With the increasing load of appeals from High Court decisions the number of judges have had to be increased periodically from eight judges in 1950 when the Constitution came into force to 31 in 2008. Presently, the Supreme Court is composed of one bench of the Chief Justice’s Court of three judges and 13 or 14 benches of two judges in 13 or 14 courtrooms sitting regularly day after day. In no Supreme Court of other jurisdictions are there benches of 13 to 14 courts of two judges each as the Indian Supreme Court now has. Supreme Courts of other jurisdictions such as the United States, the United Kingdom, Canada, Australia and South Africa sit either en banc, i.e. of its full strength, or in large benches of five or more judges considering the importance of the case, as such a large composition of judges is considered fitting for deciding important cases in the highest court.
By contrast, the Supreme Court of India today decides cases of major importance by benches of two judges. Recently, the Supreme Court nullified Section 8(4) of the Representation of the People Act, 1951. This important decision on the interpretation of Parliament’s legislative powers on members of legislatures convicted of offences was delivered by a bench of two judges of the Court despite the Constitutional requirement that substantial questions of interpretation of the Constitution should be decided by not less than five judges. Important policy matters are decided by a bench of two judges of the Court. In the 2G Spectrum Case, a bench of two judges prescribed a national policy for disposing of all public resources by public auctioning. A bench of two judges has laid down the law in the vexing cases of inordinate delay in the disposing of petitions for clemency by the President in death penalty cases. The important question of decriminalising homosexuality under the Indian Penal Code has been heard, and the judgment which is reserved will be given by a bench of two judges.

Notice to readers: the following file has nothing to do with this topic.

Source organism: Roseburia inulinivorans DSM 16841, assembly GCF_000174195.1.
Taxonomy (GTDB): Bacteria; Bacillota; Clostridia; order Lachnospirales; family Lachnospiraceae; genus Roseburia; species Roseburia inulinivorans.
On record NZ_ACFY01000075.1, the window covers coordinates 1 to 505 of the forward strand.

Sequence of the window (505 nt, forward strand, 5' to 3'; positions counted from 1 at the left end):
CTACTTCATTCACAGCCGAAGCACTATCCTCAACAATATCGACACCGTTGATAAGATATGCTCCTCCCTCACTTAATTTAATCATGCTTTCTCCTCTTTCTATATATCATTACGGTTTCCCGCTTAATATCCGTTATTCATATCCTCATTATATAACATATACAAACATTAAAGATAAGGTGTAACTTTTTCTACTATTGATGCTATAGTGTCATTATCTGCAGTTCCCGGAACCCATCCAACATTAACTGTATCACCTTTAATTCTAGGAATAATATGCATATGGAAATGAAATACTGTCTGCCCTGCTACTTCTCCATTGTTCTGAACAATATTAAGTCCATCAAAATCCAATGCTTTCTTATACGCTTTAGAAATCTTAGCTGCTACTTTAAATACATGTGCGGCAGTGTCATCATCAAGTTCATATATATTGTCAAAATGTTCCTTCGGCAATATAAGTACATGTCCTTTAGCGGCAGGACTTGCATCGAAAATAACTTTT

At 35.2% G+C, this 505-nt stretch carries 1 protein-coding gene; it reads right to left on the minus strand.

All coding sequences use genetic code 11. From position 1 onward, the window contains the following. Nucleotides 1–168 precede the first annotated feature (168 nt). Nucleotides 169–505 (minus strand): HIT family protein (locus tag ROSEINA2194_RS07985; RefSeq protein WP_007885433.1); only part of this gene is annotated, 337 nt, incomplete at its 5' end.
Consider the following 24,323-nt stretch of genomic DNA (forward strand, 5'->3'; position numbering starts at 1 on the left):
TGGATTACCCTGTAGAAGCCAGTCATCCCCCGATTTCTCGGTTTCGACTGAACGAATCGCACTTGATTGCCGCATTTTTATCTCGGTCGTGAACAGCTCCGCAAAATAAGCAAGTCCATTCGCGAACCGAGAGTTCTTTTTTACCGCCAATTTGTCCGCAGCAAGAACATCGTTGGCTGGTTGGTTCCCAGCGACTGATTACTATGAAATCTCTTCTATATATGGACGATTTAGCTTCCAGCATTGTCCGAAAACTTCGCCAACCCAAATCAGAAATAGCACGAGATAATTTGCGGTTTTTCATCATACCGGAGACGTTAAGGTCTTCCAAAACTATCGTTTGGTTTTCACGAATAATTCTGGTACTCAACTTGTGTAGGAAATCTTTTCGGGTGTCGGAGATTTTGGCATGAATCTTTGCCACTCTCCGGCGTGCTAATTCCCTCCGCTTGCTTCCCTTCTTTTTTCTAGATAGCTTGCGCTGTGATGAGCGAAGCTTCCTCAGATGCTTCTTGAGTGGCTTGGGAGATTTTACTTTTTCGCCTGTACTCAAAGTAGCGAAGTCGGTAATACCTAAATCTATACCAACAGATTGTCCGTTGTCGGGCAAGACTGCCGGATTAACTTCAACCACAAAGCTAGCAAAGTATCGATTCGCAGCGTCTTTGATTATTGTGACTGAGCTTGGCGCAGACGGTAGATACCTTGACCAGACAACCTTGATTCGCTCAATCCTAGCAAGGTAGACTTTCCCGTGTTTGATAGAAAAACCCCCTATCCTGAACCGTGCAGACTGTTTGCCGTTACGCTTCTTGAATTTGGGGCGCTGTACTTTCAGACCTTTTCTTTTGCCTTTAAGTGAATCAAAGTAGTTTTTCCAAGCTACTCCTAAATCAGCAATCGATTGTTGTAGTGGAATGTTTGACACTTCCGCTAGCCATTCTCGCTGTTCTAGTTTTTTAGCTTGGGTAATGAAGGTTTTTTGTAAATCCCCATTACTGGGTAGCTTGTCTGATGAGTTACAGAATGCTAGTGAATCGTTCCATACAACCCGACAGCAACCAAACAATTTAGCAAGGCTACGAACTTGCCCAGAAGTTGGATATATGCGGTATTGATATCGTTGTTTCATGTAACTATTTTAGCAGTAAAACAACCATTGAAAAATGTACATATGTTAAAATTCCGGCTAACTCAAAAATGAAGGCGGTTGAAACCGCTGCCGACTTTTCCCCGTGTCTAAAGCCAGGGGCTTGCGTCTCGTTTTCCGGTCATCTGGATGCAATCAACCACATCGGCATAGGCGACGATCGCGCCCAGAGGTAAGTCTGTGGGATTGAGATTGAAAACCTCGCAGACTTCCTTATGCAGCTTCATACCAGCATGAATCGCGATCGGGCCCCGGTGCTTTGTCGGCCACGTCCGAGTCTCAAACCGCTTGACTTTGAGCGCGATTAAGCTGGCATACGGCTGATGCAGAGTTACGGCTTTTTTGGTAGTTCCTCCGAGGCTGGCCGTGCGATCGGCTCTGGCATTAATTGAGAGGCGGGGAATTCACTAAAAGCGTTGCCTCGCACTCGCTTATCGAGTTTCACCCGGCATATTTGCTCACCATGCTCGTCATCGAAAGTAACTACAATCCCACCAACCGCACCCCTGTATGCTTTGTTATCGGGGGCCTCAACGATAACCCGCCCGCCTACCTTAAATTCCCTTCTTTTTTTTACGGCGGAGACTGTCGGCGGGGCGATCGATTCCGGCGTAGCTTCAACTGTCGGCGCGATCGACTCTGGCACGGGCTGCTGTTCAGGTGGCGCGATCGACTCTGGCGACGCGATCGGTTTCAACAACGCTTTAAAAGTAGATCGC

When Sir B.N. Rau, the Constitutional Advisor at the time of the framing of the Constitution met Justice Frankfurter of the U.S. Supreme Court, he was told by Justice Frankfurter that the jurisdiction exercisable by the Supreme Court should be exercised by the full court and the highest court of appeal in the land should not sit in divisions. The Drafting Committee of the Indian Constitution also drew attention to the practice in the U.S. Supreme Court of not sitting in divisions and how the judges of the Supreme Court of the U.S. attached the greatest importance to this practice.
In most of the other Supreme Courts, the cases decided by them are few and are of constitutional and national importance leaving the lower Courts to decide finally the cases which the Supreme Courts do not consider deciding to overload themselves with. The Supreme Court of the U.S. selects from among 7,000 petitions for certiorari (admission) around 100 cases in which certiorari is granted. On an average per year about 80 cases are decided by the Supreme Court of the U.K., the Supreme Court of Canada and the High Court of Australia. The Constitutional Court of South Africa — which has been ably functioning since 1994 deciding major constitutional cases and cases of national importance — decides on an average 38 cases per year. In contrast in 2012, the Supreme Court of India decided 898 cases, with few cases of constitutional or national importance.
The Supreme Court of India understandably is compelled to take up cases from 24 High Courts whose judgments increasingly require correction, and litigants have no forum for their correction except the Supreme Court. In this situation, the only solution to preserve the exclusivity and standing of the Supreme Court is to create a separate national court of appeals distinct from the Supreme Court in which appeals from High Courts and Tribunals can be entertained. Such a provision for a Supreme appellate court at the highest level distinct from a Constitutional Court is provided by the Constitution of South Africa. Simultaneously, the number of judges of the Supreme Court can be reduced from 31 to a smaller strength and the Court can function with benches of three and five judges as it functioned earlier. Above all, it is imperative to create awareness by lawyers, judges and informed public opinion of the necessity for restoring the character and standing of our Supreme Court comparable to the Supreme Courts in other jurisdictions.
(T.R. Andhyarujina is a senior advocate of the Supreme Court and former Solicitor General of India.)